Japanese cute has crashed onto American shores like a tsunami. Target and Wal-Mart are filling up with Hello Kitty and Domo-kun merchandise. The Japanese cute pop aesthetic is inspiring many American artists, who put their own dark twist on the innocent, childlike aesthetic.
As popular as cute characters like Bob the Builder and Elmo are in the United States, there seems to be an underlying distrust of cuteness in American culture. Cuteness, associated with childhood, carries connotations of helplessness and neediness, undesirable traits in America's individualistic, pull-yourself-up-by-your-bootstraps culture. Japan's collectivist mentality fosters interdependency, having a greater tolerance for childish helplessness (called "amae").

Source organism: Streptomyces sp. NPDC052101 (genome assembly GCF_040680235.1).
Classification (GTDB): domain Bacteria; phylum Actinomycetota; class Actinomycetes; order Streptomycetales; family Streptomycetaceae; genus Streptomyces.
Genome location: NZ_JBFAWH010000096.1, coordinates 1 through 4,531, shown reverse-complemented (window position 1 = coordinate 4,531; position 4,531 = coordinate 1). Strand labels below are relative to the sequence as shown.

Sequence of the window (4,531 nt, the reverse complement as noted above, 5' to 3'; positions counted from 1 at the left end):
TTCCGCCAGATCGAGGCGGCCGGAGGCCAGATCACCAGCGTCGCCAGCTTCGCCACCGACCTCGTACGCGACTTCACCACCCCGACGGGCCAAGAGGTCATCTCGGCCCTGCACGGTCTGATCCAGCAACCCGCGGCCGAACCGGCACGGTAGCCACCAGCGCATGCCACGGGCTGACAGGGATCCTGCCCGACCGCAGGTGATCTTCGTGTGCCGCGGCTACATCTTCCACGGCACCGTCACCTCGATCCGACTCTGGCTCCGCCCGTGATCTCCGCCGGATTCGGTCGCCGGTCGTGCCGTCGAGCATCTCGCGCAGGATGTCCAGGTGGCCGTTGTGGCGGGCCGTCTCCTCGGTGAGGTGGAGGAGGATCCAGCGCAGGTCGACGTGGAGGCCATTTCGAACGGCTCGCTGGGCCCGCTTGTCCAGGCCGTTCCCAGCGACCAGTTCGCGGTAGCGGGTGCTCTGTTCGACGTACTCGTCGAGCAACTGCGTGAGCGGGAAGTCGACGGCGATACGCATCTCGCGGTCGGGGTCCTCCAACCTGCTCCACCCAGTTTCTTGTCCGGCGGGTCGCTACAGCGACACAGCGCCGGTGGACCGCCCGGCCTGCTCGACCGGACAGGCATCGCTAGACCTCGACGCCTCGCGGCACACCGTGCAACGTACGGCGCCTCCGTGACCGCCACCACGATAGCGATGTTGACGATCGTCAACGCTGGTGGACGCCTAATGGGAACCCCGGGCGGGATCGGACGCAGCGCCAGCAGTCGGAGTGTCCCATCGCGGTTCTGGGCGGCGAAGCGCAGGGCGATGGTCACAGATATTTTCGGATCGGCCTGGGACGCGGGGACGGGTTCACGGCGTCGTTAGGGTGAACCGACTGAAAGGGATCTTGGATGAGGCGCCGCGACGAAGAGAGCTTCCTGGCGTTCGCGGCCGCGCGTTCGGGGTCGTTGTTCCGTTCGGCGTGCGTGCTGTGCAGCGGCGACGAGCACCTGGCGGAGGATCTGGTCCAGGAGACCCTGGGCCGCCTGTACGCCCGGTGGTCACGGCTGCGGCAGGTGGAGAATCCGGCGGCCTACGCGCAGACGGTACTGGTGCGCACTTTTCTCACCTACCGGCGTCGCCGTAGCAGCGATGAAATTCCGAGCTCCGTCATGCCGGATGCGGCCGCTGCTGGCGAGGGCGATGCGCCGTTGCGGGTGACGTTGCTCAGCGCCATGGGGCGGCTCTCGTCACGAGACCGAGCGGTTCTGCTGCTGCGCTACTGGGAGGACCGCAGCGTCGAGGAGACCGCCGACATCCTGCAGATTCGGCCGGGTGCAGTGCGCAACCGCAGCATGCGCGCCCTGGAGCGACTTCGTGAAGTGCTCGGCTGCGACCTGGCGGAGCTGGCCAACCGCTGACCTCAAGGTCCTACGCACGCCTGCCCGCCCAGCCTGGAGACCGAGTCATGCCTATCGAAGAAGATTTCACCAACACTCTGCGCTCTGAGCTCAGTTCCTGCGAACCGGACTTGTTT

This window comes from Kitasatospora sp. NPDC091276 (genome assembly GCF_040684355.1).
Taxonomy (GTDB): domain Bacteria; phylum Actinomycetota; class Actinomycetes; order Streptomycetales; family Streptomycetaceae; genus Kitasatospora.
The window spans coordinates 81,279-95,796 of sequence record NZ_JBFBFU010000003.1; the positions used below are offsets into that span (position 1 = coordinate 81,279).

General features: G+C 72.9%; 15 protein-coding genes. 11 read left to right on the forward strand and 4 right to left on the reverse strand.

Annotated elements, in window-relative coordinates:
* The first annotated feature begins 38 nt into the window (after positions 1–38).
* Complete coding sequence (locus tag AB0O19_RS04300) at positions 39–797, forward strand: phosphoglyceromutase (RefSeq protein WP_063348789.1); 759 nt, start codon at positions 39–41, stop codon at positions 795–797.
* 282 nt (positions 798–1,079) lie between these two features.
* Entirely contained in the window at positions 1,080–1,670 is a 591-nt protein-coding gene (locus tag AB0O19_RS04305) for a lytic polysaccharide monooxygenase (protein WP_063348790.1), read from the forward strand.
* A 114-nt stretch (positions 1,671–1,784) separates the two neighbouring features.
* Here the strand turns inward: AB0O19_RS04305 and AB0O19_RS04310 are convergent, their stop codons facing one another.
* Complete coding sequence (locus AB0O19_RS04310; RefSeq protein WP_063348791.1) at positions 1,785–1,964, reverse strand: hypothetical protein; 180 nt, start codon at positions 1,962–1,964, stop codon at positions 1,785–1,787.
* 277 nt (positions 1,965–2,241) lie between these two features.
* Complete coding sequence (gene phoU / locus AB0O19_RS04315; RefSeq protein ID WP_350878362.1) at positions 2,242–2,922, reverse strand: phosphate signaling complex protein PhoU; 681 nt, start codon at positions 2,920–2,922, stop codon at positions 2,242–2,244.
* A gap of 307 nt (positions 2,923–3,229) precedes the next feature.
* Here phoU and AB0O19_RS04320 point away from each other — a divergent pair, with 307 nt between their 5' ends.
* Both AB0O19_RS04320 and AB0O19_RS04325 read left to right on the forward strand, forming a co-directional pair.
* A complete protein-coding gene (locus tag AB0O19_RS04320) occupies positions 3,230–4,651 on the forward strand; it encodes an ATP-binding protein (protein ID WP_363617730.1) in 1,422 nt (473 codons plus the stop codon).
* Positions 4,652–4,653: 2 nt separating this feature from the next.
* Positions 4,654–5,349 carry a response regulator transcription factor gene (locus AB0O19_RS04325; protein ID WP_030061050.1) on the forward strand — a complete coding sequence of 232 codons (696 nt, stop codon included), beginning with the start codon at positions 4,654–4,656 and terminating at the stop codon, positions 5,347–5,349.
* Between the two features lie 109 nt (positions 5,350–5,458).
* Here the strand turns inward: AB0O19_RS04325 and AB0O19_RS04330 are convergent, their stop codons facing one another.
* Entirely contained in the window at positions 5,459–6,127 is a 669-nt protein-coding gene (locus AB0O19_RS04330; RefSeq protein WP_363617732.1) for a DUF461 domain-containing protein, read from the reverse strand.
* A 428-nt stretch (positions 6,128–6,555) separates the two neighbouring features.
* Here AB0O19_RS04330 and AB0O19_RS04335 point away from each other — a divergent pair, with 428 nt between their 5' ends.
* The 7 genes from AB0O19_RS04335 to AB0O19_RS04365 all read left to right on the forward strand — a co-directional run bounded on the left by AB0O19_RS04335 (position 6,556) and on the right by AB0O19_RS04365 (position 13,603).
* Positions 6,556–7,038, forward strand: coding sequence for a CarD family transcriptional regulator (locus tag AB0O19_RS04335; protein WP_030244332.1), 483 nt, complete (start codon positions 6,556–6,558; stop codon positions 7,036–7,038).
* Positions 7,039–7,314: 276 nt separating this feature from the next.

Thus, when Japanese cuteness is adopted into American culture for consumption by teenagers and young adults, it's given an ironic twist. Characters like Happy Bunny and the Kawaii Not series demonstrate this trend: cute smiling, seemingly-innocuous characters spouting expletives and malice, giving an adult-like wink behind their childlike facade. Web sites like Hello Kitty Hell seek - in a tongue-in-cheek way - to expose the darker side of Japan's favorite commercial character. Violent cute characters like Gloomy Bear do exist in Japan, but they're in the minority of the greater Cute Commercial Complex.